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Invertebrate Brain Gallery

Many invertebrate animals have evolved a rich variety of brains (head ganglia). Unusually large brains of squids and octopuses and small but sophisticated brains of arthropods, especially those of insects, are among the most fascinating brains created on earth by natural selection. Here, photographs of invertebrates of 6 phyla, 35 orders and 47 species and those of their central nervous systems are presented, with brief explanations of their characteristics. Enjoy seeing the pictures and consider evolution of brains in invertebrates. These images can be only used for research and education freely. Providers (Dr. Makoto Mizunami) have copyright for images and documents.

Lobster Back to the top page of brain gallery
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Author Comment
Kuramochi
2006-04-12
18:22
Lobster/Homarus americanus
Body length: 64 cm.
Lobsters live on rocky, sandy, or muddy bottoms from the shoreline to beyond the edge of the continental shelf. They generally live singly in crevices or in burrows under rocks. An average adult lobster is about 230 mm long and weighs 700 to 900 g. Lobsters grow throughout their lives and are long-lived. They can thus reach impressive sizes.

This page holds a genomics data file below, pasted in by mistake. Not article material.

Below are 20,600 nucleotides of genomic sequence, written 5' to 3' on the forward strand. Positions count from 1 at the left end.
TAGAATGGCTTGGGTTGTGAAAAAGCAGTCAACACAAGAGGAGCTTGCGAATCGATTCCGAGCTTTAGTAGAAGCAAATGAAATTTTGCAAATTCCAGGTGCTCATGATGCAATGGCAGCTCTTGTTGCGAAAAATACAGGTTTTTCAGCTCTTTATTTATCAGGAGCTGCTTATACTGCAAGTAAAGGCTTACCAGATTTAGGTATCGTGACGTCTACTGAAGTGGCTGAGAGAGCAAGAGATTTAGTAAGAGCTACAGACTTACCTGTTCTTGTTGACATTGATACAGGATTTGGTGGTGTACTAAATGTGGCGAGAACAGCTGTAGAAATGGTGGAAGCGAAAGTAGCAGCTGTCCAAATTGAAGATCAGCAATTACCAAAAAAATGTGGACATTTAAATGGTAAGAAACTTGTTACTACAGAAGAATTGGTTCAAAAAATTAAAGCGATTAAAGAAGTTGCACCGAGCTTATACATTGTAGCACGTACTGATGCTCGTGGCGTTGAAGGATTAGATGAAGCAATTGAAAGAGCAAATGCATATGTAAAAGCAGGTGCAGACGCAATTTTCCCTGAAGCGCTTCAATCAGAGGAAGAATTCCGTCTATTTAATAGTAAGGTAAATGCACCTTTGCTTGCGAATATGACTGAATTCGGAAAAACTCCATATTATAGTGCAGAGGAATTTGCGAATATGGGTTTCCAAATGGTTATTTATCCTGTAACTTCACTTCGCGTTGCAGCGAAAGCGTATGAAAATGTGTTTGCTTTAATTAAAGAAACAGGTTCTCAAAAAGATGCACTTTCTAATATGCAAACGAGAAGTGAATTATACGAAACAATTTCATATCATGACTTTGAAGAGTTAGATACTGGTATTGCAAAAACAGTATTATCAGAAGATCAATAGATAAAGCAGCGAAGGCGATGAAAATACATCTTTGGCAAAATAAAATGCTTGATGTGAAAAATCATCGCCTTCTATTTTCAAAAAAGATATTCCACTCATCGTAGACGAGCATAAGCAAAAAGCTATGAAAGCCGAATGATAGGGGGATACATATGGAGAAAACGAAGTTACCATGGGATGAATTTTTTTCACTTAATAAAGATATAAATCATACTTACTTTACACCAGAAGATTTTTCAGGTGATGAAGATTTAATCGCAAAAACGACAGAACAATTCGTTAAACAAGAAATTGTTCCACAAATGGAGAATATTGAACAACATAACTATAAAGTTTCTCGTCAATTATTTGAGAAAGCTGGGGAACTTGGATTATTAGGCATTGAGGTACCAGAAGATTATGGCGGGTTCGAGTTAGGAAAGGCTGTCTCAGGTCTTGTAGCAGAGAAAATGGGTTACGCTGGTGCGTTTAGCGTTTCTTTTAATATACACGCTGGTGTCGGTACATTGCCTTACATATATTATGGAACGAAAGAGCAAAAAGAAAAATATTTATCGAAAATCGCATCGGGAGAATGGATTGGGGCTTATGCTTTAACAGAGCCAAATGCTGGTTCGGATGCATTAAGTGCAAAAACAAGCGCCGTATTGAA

The anatomy of the lobster includes the cephalothorax, which is the head fused with the thorax, both of which are covered by the carapace, and the abdomen. Because a lobster lives in a murky environment at the bottom of the ocean, its vision is poor and it mostly uses its antennae as sensors.
The central nervous system consists of a relatively large brain, compartmentalized subesophageal ganglion, 5 thoracic ganglia and 6 abdominal ganglia.

Infomation

ID42
AuthorKuramochi
Date2006-04-12
SeqB04
Views3115
Keyword

Arthropoda
  • Crustacea
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